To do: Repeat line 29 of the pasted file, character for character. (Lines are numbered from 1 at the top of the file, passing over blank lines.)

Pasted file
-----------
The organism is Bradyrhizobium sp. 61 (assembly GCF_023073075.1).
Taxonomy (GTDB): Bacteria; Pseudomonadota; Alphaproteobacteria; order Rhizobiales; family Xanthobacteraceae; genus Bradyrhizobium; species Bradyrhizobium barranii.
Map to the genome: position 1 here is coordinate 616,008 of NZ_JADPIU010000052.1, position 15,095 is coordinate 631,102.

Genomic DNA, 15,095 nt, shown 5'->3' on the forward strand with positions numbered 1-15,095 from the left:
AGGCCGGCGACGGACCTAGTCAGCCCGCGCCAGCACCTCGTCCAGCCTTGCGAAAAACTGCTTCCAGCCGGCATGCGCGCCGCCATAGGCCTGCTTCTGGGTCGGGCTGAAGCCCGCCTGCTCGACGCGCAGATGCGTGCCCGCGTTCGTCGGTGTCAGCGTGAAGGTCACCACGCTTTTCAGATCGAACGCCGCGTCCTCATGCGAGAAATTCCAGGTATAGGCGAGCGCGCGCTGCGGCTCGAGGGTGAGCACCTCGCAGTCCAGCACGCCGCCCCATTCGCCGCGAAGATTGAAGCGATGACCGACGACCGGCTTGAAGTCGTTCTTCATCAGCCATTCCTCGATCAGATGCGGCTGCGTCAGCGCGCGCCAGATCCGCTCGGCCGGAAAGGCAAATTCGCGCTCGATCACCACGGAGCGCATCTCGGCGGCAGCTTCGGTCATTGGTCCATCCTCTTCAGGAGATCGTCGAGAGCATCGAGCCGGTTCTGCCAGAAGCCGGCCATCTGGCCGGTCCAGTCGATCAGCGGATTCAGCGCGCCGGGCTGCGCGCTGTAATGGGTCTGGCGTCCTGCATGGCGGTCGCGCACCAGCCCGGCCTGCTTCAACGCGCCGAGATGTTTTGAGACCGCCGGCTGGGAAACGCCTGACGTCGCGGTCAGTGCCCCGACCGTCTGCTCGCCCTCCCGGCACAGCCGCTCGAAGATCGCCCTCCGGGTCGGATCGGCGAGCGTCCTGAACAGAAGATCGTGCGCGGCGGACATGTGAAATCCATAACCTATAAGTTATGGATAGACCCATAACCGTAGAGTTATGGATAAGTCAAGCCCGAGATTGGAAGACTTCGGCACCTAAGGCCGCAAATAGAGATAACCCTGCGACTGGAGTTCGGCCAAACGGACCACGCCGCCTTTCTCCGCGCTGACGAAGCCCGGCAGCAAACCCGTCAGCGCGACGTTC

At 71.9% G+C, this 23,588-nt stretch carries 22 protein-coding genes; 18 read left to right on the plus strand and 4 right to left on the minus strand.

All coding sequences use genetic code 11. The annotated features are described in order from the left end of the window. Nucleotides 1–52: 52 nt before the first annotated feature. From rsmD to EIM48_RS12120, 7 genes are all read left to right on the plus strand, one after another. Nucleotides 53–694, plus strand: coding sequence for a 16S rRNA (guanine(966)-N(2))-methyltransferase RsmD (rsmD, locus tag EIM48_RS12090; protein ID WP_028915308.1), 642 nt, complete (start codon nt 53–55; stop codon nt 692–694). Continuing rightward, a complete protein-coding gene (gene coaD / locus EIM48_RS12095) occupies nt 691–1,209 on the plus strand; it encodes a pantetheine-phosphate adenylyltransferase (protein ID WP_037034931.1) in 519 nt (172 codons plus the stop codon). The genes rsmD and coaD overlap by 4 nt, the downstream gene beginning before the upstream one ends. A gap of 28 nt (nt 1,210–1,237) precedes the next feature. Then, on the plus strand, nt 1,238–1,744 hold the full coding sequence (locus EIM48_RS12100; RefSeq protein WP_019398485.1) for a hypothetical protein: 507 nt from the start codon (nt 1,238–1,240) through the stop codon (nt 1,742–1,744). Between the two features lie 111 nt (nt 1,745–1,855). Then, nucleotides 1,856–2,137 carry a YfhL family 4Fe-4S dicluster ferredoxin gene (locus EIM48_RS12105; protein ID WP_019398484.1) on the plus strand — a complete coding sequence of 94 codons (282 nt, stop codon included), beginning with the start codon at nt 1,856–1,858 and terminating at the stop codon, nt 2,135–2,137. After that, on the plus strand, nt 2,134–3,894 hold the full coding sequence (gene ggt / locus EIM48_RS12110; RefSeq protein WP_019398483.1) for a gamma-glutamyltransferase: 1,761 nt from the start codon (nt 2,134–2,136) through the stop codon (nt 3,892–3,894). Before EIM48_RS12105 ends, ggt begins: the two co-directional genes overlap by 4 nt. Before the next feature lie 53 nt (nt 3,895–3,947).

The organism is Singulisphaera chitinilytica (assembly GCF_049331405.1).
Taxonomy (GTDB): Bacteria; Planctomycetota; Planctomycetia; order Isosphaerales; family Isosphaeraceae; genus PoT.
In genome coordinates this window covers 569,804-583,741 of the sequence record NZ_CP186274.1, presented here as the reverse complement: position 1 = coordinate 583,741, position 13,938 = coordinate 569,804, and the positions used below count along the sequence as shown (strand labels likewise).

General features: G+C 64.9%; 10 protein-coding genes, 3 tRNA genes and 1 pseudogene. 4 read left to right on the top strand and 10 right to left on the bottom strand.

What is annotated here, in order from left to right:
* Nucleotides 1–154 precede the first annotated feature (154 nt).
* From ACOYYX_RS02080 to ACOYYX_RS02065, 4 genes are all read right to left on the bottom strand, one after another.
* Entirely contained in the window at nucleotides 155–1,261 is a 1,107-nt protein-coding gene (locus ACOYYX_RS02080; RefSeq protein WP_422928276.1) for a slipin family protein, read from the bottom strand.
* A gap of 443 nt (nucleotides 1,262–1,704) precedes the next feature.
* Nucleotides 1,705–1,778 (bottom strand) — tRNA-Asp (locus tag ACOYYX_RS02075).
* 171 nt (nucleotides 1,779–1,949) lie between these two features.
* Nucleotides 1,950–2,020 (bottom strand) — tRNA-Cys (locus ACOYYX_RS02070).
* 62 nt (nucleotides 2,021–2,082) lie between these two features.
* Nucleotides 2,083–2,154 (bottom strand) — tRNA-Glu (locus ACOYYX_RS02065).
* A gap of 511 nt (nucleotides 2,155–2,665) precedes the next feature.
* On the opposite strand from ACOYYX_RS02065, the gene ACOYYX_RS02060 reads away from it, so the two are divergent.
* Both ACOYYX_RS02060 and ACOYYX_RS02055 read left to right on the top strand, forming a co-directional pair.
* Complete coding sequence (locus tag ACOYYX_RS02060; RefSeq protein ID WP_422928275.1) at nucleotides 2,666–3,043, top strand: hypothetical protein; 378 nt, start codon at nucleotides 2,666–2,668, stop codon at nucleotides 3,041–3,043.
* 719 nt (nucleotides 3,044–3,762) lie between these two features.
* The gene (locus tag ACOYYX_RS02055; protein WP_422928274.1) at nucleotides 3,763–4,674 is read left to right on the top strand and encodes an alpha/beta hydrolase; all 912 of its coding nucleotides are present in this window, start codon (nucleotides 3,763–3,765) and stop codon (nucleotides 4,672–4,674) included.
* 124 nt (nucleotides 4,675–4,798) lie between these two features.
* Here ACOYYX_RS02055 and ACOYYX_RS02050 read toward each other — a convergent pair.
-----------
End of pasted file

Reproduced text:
* Here ACOYYX_RS02055 and ACOYYX_RS02050 read toward each other — a convergent pair.